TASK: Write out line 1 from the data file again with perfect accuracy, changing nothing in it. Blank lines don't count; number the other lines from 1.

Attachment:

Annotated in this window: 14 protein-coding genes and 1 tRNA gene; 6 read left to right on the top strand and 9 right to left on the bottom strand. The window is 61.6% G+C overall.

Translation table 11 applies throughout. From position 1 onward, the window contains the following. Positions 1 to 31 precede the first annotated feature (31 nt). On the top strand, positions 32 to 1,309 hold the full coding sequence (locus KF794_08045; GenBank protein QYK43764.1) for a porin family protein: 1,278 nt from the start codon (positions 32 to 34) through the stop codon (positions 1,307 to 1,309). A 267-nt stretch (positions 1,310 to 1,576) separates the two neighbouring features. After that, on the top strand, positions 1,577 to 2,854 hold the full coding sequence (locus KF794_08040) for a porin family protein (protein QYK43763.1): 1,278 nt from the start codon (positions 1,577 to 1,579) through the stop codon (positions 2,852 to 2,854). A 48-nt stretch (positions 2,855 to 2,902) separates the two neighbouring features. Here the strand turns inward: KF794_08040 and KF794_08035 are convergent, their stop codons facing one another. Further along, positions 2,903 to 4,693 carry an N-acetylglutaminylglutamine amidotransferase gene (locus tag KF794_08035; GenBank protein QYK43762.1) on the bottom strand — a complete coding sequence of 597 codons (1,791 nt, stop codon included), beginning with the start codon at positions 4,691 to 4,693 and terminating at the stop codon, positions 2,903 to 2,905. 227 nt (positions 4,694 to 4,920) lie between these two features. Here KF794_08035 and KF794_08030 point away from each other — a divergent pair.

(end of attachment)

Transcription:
Annotated in this window: 14 protein-coding genes and 1 tRNA gene; 6 read left to right on the top strand and 9 right to left on the bottom strand. The window is 61.6% G+C overall.